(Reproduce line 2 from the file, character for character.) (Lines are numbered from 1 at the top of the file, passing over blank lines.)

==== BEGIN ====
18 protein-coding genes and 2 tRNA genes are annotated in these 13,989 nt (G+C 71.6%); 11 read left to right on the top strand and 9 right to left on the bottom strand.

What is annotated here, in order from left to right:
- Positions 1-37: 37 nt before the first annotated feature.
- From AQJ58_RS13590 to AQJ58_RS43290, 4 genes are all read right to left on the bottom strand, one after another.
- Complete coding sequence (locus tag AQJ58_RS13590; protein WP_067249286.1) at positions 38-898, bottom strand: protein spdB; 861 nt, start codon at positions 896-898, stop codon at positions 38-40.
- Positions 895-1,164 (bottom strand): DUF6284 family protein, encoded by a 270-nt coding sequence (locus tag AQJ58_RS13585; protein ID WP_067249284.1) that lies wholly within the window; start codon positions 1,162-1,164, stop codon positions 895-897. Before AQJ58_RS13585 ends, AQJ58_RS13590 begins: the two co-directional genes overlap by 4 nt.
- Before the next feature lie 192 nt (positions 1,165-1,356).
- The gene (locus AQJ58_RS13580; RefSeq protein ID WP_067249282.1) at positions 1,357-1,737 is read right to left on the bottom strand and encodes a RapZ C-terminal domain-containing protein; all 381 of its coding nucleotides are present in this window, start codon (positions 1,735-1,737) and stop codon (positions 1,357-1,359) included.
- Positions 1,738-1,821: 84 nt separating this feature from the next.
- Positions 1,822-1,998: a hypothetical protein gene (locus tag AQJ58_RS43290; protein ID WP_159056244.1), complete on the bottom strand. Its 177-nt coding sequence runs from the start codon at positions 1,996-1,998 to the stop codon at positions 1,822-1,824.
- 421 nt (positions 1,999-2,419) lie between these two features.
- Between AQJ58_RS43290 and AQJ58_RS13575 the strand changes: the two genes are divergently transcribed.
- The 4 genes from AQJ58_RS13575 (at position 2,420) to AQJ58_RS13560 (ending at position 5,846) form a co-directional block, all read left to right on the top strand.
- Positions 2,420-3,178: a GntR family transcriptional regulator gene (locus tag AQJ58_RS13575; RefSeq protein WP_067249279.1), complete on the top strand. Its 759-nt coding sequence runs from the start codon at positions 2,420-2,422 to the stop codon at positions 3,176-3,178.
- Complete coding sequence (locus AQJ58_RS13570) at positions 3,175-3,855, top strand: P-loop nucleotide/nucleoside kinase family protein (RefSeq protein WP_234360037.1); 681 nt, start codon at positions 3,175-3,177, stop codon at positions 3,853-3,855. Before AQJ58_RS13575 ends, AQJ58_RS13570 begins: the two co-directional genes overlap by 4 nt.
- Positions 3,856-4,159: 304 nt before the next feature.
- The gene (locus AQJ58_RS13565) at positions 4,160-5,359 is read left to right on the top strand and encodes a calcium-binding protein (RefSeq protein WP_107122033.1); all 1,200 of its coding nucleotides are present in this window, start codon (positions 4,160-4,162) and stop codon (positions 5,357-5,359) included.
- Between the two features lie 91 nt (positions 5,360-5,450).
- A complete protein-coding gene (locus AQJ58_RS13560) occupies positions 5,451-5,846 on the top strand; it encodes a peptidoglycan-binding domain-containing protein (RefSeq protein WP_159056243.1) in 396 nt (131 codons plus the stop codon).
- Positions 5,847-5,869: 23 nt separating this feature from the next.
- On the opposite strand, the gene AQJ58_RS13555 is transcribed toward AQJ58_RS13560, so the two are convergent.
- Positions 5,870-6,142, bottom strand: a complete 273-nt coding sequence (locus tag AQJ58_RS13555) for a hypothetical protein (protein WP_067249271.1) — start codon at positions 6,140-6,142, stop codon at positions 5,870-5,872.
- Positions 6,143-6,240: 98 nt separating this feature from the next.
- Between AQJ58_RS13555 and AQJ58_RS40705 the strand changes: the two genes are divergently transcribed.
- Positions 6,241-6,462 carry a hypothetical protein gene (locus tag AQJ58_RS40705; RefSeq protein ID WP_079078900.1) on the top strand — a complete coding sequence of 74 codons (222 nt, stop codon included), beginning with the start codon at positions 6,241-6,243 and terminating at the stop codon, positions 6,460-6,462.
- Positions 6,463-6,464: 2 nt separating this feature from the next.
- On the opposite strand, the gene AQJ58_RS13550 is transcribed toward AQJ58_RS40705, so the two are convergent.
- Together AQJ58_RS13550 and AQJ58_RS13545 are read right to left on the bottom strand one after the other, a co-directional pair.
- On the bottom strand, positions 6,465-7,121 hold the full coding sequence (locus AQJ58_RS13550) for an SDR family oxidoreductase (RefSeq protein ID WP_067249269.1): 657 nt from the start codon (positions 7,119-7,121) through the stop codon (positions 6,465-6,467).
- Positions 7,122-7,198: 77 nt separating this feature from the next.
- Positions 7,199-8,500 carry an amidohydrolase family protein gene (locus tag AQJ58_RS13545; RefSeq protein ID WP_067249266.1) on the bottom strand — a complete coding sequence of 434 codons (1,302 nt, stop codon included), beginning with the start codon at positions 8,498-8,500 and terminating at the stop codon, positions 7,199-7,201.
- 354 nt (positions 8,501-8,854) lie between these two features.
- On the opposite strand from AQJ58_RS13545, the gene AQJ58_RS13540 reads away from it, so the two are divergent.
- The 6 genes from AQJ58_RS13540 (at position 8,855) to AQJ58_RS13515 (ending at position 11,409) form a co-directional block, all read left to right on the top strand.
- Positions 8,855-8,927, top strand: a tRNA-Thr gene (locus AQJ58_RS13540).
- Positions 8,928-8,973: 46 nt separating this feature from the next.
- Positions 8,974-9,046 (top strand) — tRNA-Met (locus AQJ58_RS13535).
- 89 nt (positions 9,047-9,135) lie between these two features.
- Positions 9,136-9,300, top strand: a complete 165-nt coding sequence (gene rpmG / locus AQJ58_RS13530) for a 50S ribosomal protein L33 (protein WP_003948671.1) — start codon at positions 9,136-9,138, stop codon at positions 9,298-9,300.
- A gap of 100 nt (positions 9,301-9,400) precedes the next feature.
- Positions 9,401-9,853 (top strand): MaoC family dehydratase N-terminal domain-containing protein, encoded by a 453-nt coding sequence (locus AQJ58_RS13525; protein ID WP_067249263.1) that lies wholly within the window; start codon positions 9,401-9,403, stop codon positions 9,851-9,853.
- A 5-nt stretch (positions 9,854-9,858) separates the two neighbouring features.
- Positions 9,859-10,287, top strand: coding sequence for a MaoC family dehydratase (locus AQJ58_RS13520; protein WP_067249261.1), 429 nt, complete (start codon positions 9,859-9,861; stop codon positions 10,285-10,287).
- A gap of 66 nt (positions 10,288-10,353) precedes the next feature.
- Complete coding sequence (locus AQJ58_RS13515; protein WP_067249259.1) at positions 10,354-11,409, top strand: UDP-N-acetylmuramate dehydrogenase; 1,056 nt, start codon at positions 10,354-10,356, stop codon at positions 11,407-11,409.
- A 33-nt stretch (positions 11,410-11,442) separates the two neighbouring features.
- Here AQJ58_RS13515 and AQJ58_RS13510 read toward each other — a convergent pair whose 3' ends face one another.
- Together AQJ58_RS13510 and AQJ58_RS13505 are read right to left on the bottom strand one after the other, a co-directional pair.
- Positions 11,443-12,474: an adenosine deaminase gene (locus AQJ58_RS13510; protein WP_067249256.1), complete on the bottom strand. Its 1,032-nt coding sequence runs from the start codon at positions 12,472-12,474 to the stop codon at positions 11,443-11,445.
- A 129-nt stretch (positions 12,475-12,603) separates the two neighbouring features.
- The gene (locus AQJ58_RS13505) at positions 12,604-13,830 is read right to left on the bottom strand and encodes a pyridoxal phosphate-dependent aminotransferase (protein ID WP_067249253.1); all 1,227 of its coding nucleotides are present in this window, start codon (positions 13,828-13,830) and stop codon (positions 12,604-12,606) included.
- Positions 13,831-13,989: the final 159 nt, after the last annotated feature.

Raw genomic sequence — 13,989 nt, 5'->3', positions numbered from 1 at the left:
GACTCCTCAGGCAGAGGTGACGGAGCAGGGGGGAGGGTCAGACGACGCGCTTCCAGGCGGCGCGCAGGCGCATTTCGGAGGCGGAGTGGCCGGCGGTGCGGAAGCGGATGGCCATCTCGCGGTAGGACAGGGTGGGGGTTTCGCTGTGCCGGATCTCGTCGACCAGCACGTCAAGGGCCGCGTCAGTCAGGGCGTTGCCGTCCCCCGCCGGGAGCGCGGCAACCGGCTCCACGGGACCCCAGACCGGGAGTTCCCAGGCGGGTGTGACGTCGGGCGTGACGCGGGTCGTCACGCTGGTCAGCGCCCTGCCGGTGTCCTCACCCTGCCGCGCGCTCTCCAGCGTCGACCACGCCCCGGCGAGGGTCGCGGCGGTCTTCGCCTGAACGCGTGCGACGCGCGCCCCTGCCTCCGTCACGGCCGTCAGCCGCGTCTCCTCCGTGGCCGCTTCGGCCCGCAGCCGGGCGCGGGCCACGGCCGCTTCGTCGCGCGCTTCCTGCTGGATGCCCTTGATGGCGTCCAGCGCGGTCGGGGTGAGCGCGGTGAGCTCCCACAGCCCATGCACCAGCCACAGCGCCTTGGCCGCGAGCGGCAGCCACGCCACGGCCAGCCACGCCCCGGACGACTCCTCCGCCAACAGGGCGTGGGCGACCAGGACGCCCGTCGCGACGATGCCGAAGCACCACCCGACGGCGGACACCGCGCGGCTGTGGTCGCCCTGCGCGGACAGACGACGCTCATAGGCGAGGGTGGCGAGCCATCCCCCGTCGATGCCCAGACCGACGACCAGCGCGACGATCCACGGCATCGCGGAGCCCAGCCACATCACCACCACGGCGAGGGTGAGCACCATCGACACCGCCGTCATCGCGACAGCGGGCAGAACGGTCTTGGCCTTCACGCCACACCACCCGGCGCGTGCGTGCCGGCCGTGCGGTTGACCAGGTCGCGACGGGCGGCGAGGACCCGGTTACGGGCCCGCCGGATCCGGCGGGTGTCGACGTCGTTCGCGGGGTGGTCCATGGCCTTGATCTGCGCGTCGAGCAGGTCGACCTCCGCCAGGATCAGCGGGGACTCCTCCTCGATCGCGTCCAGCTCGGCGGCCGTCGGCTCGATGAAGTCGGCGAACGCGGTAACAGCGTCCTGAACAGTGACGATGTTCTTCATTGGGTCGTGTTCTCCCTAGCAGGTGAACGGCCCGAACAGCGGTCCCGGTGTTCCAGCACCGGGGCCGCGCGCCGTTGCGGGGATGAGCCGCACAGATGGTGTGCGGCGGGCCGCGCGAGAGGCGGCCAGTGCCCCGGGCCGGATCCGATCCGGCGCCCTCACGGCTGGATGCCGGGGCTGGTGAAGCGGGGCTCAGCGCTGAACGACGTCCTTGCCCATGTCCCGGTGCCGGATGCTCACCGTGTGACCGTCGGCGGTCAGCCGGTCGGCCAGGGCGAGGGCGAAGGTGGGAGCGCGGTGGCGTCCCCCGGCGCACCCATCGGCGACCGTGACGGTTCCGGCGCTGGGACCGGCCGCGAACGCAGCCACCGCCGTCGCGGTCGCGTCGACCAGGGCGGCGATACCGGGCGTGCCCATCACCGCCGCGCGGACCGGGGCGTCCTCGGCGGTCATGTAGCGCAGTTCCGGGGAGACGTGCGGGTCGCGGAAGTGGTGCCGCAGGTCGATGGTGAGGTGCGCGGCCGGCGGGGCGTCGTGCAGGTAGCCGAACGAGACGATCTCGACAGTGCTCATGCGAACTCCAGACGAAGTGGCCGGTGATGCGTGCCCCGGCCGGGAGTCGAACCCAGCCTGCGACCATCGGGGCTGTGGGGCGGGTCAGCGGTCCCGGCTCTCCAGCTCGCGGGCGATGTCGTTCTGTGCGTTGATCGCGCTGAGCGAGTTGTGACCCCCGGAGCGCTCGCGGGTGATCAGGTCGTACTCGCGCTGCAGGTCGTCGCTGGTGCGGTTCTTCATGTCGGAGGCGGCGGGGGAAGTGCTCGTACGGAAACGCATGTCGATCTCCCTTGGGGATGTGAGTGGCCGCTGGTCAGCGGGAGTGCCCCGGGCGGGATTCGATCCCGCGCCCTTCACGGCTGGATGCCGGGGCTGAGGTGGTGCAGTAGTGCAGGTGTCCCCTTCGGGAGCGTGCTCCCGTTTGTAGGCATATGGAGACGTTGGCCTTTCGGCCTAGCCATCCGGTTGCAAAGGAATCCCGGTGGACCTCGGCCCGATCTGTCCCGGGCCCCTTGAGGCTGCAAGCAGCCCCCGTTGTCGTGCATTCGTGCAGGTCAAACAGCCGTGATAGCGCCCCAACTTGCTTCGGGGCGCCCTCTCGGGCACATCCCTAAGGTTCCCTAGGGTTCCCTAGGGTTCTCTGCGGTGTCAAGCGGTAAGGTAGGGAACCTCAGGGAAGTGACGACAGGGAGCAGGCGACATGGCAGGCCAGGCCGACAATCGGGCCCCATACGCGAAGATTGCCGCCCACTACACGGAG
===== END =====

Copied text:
What is annotated here, in order from left to right: